The PRISM scandal engulfing US and UK intelligence agencies has blown the debate wide open over what privacy means in the digital age and whether the Internet risks becoming a kind of Stasi 2.0. The extent of the UK's involvement in this type of mass surveillance—which already appears exhaustive—shows just what a potential intelligence goldmine social media data can be.
But the monitoring of our online trail goes beyond the eavesdroppers in GCHQ. For the past two years, a secretive unit in the Metropolitan Police has been developing the tools for blanket surveillance of the public's social media conversations. Operating 24 hours a day, seven days a week, a staff of 17 officers in the National Domestic Extremism Unit (NDEU) has been scanning the public's tweets, YouTube videos, Facebook profiles, and anything else UK citizens post in the public online sphere.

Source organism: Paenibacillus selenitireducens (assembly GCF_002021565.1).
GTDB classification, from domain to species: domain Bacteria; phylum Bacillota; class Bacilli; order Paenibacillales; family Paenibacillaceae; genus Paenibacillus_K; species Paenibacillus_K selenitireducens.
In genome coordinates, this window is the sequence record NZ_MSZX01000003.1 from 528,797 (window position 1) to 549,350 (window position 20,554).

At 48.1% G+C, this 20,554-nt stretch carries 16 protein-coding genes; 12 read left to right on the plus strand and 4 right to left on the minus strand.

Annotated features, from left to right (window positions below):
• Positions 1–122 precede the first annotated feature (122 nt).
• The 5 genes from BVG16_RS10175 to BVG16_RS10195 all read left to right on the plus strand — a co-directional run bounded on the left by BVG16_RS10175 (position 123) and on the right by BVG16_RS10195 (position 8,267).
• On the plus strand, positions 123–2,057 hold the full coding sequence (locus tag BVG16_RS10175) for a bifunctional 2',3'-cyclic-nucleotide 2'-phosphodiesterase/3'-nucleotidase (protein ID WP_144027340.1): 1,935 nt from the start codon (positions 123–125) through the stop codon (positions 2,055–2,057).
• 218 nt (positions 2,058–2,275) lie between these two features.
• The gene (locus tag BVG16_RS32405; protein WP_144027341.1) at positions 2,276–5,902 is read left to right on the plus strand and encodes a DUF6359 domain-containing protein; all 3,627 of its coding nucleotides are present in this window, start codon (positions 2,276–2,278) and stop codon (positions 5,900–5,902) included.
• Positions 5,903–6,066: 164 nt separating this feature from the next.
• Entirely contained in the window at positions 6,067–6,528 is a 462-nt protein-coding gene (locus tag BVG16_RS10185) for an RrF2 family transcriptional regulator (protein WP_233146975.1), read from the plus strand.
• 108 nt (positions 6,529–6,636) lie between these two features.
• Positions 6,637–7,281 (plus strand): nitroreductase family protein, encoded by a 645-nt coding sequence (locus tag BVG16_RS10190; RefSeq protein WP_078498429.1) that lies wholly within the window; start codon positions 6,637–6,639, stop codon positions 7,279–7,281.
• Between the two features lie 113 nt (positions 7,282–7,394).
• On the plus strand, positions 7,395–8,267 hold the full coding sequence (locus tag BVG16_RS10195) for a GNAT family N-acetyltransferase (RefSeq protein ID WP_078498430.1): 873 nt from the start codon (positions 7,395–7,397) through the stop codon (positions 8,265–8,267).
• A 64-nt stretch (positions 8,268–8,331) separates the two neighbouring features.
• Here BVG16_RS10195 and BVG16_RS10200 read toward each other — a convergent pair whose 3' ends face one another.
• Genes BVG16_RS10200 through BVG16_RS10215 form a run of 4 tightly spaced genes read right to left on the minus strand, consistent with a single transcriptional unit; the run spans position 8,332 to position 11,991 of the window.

The intelligence-gathering technique—sometimes known as Social Media Intelligence (Socmint)—has been used in conjunction with an alarming array of sophisticated analytical tools . . .
UK Leads the Way on Social Media Surveillance and Spying
From Ars Technica: